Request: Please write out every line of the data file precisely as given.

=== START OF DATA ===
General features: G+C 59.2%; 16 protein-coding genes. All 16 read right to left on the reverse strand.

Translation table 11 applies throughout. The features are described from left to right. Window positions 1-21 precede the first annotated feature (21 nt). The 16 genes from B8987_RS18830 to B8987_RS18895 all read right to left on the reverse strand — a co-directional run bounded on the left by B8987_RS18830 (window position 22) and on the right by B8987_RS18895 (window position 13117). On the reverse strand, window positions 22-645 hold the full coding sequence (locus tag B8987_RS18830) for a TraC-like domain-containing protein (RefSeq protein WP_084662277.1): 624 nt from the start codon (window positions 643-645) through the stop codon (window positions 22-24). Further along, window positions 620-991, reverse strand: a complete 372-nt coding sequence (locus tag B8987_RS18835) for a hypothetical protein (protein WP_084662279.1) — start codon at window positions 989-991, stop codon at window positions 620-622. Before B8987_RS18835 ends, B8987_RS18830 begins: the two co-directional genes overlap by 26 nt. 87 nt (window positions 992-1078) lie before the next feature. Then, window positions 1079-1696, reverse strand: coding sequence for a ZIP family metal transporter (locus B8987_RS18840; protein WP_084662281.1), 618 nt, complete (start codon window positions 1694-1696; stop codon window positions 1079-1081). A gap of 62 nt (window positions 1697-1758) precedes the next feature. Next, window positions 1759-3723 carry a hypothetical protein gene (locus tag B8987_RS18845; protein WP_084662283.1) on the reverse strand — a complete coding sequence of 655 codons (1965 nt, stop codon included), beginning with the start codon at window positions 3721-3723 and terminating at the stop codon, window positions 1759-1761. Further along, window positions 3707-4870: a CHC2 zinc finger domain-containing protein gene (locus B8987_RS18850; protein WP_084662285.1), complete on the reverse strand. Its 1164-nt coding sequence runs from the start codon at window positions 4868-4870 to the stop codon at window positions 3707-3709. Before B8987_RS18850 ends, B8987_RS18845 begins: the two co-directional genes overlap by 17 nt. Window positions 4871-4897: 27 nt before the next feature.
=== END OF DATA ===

General features: G+C 59.2%; 16 protein-coding genes. All 16 read right to left on the reverse strand.

Translation table 11 applies throughout. The features are described from left to right. Window positions 1-21 precede the first annotated feature (21 nt). The 16 genes from B8987_RS18830 to B8987_RS18895 all read right to left on the reverse strand — a co-directional run bounded on the left by B8987_RS18830 (window position 22) and on the right by B8987_RS18895 (window position 13117). On the reverse strand, window positions 22-645 hold the full coding sequence (locus tag B8987_RS18830) for a TraC-like domain-containing protein (RefSeq protein WP_084662277.1): 624 nt from the start codon (window positions 643-645) through the stop codon (window positions 22-24). Further along, window positions 620-991, reverse strand: a complete 372-nt coding sequence (locus tag B8987_RS18835) for a hypothetical protein (protein WP_084662279.1) — start codon at window positions 989-991, stop codon at window positions 620-622. Before B8987_RS18835 ends, B8987_RS18830 begins: the two co-directional genes overlap by 26 nt. 87 nt (window positions 992-1078) lie before the next feature. Then, window positions 1079-1696, reverse strand: coding sequence for a ZIP family metal transporter (locus B8987_RS18840; protein WP_084662281.1), 618 nt, complete (start codon window positions 1694-1696; stop codon window positions 1079-1081). A gap of 62 nt (window positions 1697-1758) precedes the next feature. Next, window positions 1759-3723 carry a hypothetical protein gene (locus tag B8987_RS18845; protein WP_084662283.1) on the reverse strand — a complete coding sequence of 655 codons (1965 nt, stop codon included), beginning with the start codon at window positions 3721-3723 and terminating at the stop codon, window positions 1759-1761. Further along, window positions 3707-4870: a CHC2 zinc finger domain-containing protein gene (locus B8987_RS18850; protein WP_084662285.1), complete on the reverse strand. Its 1164-nt coding sequence runs from the start codon at window positions 4868-4870 to the stop codon at window positions 3707-3709. Before B8987_RS18850 ends, B8987_RS18845 begins: the two co-directional genes overlap by 17 nt. Window positions 4871-4897: 27 nt before the next feature.